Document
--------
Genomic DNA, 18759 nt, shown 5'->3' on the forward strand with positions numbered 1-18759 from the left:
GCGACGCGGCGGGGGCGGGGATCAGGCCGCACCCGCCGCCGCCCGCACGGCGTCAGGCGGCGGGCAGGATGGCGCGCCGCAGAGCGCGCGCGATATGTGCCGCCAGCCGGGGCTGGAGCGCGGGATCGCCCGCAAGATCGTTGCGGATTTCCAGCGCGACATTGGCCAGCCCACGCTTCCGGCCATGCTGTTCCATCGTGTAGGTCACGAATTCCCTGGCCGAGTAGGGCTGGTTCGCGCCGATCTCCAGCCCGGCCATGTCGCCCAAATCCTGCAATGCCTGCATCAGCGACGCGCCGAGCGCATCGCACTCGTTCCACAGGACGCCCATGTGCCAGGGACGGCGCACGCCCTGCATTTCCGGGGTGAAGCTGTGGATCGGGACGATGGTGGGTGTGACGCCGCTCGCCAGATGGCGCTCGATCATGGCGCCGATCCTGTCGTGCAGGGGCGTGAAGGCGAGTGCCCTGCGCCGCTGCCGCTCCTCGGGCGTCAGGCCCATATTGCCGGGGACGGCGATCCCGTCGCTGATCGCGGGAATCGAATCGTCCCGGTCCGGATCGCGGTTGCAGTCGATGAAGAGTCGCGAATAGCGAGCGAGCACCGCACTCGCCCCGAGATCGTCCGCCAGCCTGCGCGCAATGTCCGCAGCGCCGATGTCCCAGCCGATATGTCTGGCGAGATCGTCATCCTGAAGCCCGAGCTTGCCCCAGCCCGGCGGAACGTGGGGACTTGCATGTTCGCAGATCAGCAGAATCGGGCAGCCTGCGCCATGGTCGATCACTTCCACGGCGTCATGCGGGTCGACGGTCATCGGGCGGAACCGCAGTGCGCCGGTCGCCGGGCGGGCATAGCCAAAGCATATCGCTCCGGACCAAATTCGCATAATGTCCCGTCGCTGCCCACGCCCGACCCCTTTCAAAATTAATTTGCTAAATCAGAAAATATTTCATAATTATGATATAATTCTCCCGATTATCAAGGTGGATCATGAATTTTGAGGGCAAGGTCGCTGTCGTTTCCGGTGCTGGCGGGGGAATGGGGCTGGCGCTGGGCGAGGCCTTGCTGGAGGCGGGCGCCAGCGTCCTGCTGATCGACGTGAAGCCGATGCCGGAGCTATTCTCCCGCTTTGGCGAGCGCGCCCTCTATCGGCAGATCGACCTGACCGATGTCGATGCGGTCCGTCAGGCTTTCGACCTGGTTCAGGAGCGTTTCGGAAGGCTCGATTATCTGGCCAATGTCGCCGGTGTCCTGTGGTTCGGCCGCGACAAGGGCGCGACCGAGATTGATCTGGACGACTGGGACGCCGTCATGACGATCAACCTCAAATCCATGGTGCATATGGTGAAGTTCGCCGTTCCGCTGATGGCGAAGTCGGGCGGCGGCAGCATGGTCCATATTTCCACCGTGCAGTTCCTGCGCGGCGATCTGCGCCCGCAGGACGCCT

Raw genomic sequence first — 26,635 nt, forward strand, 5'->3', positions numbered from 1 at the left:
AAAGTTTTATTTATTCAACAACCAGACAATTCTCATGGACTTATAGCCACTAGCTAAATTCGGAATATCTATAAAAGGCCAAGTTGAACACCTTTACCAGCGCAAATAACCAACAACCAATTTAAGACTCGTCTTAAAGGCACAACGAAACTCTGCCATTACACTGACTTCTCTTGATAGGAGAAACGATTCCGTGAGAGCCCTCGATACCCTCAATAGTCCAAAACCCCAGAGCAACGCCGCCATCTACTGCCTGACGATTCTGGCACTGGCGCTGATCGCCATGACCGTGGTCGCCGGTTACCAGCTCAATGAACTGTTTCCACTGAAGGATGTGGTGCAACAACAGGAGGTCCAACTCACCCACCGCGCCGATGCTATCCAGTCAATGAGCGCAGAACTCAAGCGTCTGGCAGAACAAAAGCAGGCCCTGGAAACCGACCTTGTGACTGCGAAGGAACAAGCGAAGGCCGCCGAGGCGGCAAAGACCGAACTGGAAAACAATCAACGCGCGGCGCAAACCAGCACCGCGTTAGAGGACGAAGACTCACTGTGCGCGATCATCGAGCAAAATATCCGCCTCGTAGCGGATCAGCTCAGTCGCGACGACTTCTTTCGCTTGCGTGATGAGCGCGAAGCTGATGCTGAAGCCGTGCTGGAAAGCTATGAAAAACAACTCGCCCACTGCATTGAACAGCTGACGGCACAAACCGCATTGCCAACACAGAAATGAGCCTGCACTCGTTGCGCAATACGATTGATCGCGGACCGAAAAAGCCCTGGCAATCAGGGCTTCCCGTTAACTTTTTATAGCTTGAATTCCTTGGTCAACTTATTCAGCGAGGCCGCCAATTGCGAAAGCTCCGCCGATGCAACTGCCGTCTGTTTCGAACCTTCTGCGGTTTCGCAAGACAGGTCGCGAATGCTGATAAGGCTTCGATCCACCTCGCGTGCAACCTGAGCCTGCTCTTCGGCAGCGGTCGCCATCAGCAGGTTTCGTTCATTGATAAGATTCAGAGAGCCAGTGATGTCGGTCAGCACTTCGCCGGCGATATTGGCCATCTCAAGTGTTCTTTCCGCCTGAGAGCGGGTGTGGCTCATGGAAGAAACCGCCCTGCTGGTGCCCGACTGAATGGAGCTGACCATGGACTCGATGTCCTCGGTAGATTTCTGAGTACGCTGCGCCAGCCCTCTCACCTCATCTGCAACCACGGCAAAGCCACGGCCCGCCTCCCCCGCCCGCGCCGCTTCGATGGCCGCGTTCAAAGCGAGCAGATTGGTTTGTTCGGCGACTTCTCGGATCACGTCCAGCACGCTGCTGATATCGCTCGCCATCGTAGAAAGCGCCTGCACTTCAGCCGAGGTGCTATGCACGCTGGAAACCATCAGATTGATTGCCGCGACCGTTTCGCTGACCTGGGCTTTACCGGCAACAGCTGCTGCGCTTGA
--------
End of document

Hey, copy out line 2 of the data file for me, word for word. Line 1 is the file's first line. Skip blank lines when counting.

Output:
GCGACGCGGCGGGGGCGGGGATCAGGCCGCACCCGCCGCCGCCCGCACGGCGTCAGGCGGCGGGCAGGATGGCGCGCCGCAGAGCGCGCGCGATATGTGCCGCCAGCCGGGGCTGGAGCGCGGGATCGCCCGCAAGATCGTTGCGGATTTCCAGCGCGACATTGGCCAGCCCACGCTTCCGGCCATGCTGTTCCATCGTGTAGGTCACGAATTCCCTGGCCGAGTAGGGCTGGTTCGCGCCGATCTCCAGCCCGGCCATGTCGCCCAAATCCTGCAATGCCTGCATCAGCGACGCGCCGAGCGCATCGCACTCGTTCCACAGGACGCCCATGTGCCAGGGACGGCGCACGCCCTGCATTTCCGGGGTGAAGCTGTGGATCGGGACGATGGTGGGTGTGACGCCGCTCGCCAGATGGCGCTCGATCATGGCGCCGATCCTGTCGTGCAGGGGCGTGAAGGCGAGTGCCCTGCGCCGCTGCCGCTCCTCGGGCGTCAGGCCCATATTGCCGGGGACGGCGATCCCGTCGCTGATCGCGGGAATCGAATCGTCCCGGTCCGGATCGCGGTTGCAGTCGATGAAGAGTCGCGAATAGCGAGCGAGCACCGCACTCGCCCCGAGATCGTCCGCCAGCCTGCGCGCAATGTCCGCAGCGCCGATGTCCCAGCCGATATGTCTGGCGAGATCGTCATCCTGAAGCCCGAGCTTGCCCCAGCCCGGCGGAACGTGGGGACTTGCATGTTCGCAGATCAGCAGAATCGGGCAGCCTGCGCCATGGTCGATCACTTCCACGGCGTCATGCGGGTCGACGGTCATCGGGCGGAACCGCAGTGCGCCGGTCGCCGGGCGGGCATAGCCAAAGCATATCGCTCCGGACCAAATTCGCATAATGTCCCGTCGCTGCCCACGCCCGACCCCTTTCAAAATTAATTTGCTAAATCAGAAAATATTTCATAATTATGATATAATTCTCCCGATTATCAAGGTGGATCATGAATTTTGAGGGCAAGGTCGCTGTCGTTTCCGGTGCTGGCGGGGGAATGGGGCTGGCGCTGGGCGAGGCCTTGCTGGAGGCGGGCGCCAGCGTCCTGCTGATCGACGTGAAGCCGATGCCGGAGCTATTCTCCCGCTTTGGCGAGCGCGCCCTCTATCGGCAGATCGACCTGACCGATGTCGATGCGGTCCGTCAGGCTTTCGACCTGGTTCAGGAGCGTTTCGGAAGGCTCGATTATCTGGCCAATGTCGCCGGTGTCCTGTGGTTCGGCCGCGACAAGGGCGCGACCGAGATTGATCTGGACGACTGGGACGCCGTCATGACGATCAACCTCAAATCCATGGTGCATATGGTGAAGTTCGCCGTTCCGCTGATGGCGAAGTCGGGCGGCGGCAGCATGGTCCATATTTCCACCGTGCAGTTCCTGCGCGGCGATCTGCGCCCGCAGGACGCCT